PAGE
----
Story by Jon Dinan
The Fremont Red Dog Pee Wee Football seniors battled a tough competitor in the Sydney Warriors on a Sunday afternoon in October at Bjorkland Park in Fremont Center.
Although the Quad County Youth League showdown resulted in a runaway 22-0 victory in favor of the away team, the contest itself was not as one-sided as the final score projected.
The Red Dog defense, intercepted passes, forced fumbles and made big tackles. But the Dogs had difficulty generating offense against an equally stubborn Sydney defense.
Down 14-0 in the fourth quarter Fremont looked as though they were about to climb their way back into the game. Unfortunately for the home team, just the opposite transpired.
The Red Dogs had a first down just 15 yards from the Warrior endzone after a gorgeous 45-yard run by James DeAverio to begin the fourth quarter. On the ensuing play Sidney’s Liam Matthews intercepted a screen pass and promptly ran 65 yards in the other direction for the score, putting the game out of reach for the Red Dogs.
“I am very proud of our guys. Fremont is a tough, hard-hitting group, but we did a great job on both sides of the ball,” said Sydney head coach, Tom Hoskins.
“It’s been a tough year but we’re getting better,” said Fremont head coach Dennis Peters said after the game. “We play very hard in practice, but we don’t always bring the same intensity to the game. If we want to win we need to get faster. We’re a little slow right now.”
In the Fremont Youth Football Pee Wee League, up and coming football players are taught mostly about safety, sportsmanship, and the rules of the game.
Games are played on a field that is smaller than regulation size at 40 yards wide and 80 yards long, 20 yards shorter and 13 yards narrower than standard field dimensions.
Play is kept simple. Offense revolves mostly around run and screen pass plays, so defensive variations are also limited.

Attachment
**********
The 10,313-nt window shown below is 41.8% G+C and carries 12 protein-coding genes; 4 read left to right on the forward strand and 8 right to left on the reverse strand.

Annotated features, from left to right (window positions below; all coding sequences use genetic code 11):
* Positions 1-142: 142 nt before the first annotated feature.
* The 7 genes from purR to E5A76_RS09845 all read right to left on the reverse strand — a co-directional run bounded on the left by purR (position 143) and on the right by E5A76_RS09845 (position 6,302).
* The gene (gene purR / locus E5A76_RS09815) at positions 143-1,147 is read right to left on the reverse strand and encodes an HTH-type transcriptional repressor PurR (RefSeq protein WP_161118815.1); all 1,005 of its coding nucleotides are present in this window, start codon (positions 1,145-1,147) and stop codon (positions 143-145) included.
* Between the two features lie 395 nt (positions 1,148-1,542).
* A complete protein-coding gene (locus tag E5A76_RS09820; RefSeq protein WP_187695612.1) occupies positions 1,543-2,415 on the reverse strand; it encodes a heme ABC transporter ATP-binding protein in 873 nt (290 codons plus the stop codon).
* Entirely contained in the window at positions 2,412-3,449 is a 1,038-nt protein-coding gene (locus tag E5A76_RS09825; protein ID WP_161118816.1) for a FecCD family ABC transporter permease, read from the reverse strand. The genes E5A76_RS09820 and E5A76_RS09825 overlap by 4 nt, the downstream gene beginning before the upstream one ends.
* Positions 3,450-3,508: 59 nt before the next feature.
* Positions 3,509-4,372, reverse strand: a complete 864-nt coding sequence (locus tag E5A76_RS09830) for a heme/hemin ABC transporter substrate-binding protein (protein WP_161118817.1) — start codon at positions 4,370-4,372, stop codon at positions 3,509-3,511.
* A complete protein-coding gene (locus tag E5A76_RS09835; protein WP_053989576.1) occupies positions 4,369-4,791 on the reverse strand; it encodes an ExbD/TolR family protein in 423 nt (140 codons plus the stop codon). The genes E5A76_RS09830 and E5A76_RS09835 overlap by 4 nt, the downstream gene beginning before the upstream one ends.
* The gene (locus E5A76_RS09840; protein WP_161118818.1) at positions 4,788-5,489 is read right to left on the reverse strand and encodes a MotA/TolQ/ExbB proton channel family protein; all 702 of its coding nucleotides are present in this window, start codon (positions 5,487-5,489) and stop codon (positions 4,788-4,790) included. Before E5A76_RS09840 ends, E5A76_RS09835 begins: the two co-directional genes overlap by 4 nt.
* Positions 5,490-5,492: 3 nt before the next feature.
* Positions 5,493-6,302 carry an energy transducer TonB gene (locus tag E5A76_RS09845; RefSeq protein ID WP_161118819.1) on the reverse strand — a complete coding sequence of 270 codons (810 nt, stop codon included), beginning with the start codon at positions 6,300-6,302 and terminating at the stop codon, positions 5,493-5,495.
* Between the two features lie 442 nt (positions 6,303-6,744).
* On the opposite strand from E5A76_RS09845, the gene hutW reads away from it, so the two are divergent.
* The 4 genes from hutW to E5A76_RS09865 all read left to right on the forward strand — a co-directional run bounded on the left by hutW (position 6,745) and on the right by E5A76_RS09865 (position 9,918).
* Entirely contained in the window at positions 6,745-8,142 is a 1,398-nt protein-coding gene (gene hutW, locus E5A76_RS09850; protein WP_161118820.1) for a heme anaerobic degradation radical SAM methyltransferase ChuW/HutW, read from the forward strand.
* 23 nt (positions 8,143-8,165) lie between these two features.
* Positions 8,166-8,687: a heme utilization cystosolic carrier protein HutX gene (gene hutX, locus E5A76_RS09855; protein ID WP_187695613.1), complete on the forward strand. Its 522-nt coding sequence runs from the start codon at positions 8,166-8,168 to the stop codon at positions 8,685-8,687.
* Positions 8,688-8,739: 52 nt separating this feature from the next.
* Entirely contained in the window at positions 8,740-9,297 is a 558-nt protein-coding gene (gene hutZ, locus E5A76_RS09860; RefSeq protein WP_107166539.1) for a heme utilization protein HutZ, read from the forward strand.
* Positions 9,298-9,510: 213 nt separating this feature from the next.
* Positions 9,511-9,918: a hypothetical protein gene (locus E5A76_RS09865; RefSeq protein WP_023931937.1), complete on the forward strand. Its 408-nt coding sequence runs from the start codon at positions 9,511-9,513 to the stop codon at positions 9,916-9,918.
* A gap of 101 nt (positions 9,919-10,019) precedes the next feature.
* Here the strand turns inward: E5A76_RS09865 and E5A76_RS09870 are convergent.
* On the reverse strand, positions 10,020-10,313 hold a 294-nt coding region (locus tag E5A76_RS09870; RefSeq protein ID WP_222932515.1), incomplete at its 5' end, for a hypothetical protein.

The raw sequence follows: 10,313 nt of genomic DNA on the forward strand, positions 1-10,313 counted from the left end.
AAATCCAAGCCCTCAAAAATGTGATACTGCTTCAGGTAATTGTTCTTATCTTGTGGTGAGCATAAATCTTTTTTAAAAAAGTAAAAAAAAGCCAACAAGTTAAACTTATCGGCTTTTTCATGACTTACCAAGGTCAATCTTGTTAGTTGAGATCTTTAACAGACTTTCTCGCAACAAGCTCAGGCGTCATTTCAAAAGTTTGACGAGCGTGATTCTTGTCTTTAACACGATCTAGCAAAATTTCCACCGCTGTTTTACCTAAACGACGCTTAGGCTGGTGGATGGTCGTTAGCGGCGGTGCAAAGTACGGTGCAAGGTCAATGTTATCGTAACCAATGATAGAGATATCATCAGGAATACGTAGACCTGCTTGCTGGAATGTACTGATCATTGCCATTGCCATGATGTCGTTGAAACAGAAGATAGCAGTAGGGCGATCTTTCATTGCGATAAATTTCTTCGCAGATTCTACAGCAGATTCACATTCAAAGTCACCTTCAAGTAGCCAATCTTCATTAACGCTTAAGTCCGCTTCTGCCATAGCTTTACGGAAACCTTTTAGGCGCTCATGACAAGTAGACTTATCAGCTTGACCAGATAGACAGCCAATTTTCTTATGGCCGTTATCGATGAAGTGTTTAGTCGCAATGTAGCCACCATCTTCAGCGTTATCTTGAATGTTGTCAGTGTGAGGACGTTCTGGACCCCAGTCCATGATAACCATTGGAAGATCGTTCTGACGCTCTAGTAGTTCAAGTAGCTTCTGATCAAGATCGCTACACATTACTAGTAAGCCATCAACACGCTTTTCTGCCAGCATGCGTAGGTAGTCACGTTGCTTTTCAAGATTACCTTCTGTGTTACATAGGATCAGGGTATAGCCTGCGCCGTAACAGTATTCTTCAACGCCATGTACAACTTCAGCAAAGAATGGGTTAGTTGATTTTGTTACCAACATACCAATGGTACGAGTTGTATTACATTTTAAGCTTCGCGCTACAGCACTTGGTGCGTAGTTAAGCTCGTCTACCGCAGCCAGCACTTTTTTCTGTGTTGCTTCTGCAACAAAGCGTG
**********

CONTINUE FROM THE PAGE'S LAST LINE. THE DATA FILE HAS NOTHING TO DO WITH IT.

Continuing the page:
“Safety plays a significant role in what we teach our kids,” said Peters. “We instruct them how to block and hit properly so they don’t get hurt.”
Players are taught to use their shoulders and wrap their arms around opponents when tackling fundamentals that seem to be getting lost in college and the NFL.
“It’s a natural instinct for kids to dive in head first when making a tackle,” Peters revealed. “We try to break our players of that habit early on.”
The league is designed for beginners but it is also a feeder program for Sullivan West, which means some current Red Dogs will become future Bulldogs. During every Red Dog season, 11-year-old senior players prepare for the much faster and more physical modified level.
Current Red Dog backs Jake Leczynski and James DeAverio are two future Bulldog players. They will move up to the big field and play for the Sullivan West modified team next fall.
“We try to get our players ready for the next level by teaching them fundamental plays and formations such as T formations and power I’s,” said Peters. “As they progress, we try to spread them out more and play at a faster pace so they’re ready when they reach the modified level.